He credits his wife, Kathy, and the Wonderland Trail for turning around his life. Kathy persuaded him to go hiking with her. He struggled. She persuaded him to hike the 93-mile Wonderland Trail around Rainier.
Most take 10-14 days. The Vaughans, traveling with their 7-year-old daughter in 2000, needed 21. He was hooked on hiking, and he quickly shaped his life around the trail. He says he works odd jobs to earn enough money for his next trip.
Now he’s done the Wonderland 11 times, including a trip in 2012 when he hiked the Wonderland twice — once in each direction — in less than 90 hours. He’s believed to be the only person to hike from rim to rim on the Grand Canyon six times on a single trip.
In 2010, Woody and two others completed what they called the Rainier Triple Threat. They biked from Seattle to Mount Rainier, climbed to the summit, ran the Wonderland Trail and then biked home.
“I’ve found this slow grinding endurance that is almost limitless,” said Vaughan.
Woody is vice president of operations for a senior living and elder care referral service, graduated from West Point, served as an Army Ranger and went to graduate school at Stanford.
After school he chose to move to Western Washington because it seemed like the ideal place to further his career and play in the mountains.
He’s the former president of The Mountaineers (and current chairman of the nominating committee) and participates in outdoor endurance competitions around the world. His competitions evolved from marathons and Ironman triathlons to 200-mile runs. Last summer he won the Big Foot 200 near Mount St. Helens.
He’s also completed something he calls the Rainier Triple Threat. For that trip, he and two others biked from Seattle to Mount Rainier, climbed to the summit, ran the Wonderland Trail and then biked home.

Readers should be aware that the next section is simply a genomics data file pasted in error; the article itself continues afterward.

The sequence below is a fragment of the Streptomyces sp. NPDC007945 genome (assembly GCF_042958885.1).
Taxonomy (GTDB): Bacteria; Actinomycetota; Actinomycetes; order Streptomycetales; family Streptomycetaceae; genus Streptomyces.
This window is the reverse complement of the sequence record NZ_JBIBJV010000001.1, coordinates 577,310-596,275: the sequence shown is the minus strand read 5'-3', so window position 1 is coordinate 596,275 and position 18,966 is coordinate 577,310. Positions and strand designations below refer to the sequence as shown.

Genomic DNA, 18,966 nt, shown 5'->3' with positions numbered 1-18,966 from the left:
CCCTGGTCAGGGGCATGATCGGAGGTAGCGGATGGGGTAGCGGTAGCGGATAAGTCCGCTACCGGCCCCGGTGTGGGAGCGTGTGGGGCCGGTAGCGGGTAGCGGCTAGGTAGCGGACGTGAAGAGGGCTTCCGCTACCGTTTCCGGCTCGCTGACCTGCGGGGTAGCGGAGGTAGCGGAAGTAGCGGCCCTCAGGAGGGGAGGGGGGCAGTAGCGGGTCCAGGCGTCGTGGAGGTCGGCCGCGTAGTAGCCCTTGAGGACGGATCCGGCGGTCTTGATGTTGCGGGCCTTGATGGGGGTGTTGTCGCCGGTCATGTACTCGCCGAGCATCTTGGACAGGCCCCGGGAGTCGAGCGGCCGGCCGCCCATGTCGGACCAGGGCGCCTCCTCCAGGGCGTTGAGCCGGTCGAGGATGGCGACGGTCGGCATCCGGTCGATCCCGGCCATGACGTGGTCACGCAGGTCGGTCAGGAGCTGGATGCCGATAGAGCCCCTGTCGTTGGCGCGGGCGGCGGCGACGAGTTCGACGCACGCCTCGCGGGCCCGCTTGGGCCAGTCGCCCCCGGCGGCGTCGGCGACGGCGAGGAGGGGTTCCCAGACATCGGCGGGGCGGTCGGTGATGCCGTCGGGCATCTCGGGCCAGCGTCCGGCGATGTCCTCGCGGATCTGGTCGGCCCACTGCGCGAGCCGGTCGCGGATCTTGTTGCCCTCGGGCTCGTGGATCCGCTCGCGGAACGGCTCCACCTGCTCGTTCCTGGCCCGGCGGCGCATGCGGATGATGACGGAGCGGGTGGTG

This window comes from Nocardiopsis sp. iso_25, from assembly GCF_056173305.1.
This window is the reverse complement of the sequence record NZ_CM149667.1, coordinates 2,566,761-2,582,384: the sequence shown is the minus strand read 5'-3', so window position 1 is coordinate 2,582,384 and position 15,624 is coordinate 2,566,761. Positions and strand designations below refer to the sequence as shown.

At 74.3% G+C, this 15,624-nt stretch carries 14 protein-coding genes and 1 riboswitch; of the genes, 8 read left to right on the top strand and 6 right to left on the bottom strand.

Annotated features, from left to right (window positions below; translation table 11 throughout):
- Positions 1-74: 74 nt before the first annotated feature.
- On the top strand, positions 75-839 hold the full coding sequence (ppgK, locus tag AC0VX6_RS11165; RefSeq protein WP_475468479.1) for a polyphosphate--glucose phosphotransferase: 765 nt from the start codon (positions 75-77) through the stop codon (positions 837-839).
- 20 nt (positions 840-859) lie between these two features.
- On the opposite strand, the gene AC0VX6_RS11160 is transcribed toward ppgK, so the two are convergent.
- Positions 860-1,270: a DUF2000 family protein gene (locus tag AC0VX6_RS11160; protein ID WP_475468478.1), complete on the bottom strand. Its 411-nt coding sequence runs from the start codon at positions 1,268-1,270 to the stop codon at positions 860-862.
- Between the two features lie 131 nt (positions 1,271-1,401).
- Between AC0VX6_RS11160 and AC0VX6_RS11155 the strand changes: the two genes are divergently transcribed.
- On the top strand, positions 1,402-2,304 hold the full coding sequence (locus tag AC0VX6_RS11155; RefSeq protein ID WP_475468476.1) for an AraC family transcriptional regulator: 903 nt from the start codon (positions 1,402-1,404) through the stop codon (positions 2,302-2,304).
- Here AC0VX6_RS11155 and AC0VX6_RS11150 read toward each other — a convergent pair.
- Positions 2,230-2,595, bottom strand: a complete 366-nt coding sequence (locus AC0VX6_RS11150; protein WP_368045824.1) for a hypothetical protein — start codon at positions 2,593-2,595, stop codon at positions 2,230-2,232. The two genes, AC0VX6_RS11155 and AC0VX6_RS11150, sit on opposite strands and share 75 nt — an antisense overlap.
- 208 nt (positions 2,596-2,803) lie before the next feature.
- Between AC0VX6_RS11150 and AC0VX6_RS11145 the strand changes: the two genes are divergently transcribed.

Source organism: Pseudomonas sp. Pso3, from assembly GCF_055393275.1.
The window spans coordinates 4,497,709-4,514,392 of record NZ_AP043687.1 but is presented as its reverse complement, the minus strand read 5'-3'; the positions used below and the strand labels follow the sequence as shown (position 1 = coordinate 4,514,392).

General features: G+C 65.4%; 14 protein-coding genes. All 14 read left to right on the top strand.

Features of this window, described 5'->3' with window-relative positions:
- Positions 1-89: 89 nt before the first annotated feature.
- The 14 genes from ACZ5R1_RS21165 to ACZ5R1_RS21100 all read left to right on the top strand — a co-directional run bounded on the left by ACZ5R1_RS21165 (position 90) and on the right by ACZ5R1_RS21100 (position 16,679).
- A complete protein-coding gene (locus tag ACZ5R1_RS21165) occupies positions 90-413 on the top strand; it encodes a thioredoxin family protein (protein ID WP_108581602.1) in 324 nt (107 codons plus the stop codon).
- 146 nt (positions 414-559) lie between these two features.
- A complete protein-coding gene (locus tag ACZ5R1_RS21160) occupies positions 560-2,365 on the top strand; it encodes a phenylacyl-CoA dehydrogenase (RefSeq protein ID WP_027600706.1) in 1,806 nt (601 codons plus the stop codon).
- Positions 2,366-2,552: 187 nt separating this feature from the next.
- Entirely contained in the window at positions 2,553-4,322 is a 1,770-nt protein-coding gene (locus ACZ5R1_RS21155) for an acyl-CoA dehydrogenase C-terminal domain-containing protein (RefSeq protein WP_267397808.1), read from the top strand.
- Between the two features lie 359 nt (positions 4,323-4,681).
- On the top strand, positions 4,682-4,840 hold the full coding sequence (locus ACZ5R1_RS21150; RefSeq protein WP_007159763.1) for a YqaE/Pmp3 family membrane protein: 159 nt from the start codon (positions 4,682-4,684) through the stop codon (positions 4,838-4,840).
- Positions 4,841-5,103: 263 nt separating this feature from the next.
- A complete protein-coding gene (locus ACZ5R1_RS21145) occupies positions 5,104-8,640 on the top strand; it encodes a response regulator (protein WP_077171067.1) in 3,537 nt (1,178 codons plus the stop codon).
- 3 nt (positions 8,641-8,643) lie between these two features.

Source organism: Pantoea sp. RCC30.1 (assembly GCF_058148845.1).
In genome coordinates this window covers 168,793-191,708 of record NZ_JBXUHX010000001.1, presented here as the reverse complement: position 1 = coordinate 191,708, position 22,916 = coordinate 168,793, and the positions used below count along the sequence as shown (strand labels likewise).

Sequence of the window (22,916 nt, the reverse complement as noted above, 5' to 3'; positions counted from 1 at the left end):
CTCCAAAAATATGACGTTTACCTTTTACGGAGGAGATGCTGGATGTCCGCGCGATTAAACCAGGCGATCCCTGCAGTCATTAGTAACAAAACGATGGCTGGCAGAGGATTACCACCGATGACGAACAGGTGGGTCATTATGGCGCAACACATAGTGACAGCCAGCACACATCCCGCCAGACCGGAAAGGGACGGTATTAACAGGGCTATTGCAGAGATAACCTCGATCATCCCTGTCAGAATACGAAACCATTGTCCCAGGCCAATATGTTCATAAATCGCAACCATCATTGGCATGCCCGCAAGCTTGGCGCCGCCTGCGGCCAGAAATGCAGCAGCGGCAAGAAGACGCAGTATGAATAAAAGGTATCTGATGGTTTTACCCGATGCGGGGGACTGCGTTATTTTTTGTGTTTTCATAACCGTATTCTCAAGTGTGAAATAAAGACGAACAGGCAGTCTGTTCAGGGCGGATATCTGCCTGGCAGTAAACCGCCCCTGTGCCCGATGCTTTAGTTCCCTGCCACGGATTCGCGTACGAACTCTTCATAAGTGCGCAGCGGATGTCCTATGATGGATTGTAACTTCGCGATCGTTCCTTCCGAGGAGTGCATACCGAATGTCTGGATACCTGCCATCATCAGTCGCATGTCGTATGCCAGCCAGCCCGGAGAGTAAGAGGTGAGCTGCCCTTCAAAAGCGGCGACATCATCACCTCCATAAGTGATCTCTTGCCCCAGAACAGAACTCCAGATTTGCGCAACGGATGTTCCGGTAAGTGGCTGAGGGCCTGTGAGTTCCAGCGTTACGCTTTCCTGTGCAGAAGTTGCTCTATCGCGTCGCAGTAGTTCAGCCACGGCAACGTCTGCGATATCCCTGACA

Both love running, climbing and testing themselves at Rainier, and the Infinity Loop was the ultimate test.
While the Infinity Loop might be a simple idea, just preparing for the trip takes considerable skill.
“Combining ultra distance travel with mountaineering gets into an area that doesn’t really have a name or gear that’s specifically manufactured for it,” Vaughan said. “That’s exactly what fascinates me. I like trouble shooting and finding a way to overcome.”
Vaughan and Woody spent days planning and choosing the perfect gear.
Their goal was to do each loop unsupported. This meant carrying every ounce of gear, food and trash. They’d get water only from natural sources such as creeks or by melting snow.
They studied and tested gear to find what would work for both mountaineering and trail running. They’d already learned that carrying mountaineering and trail running gear wasn’t the best plan.
Vaughan said his pack weighed 24 pounds for the first section of the Infinity Loop and 20 pounds for the second.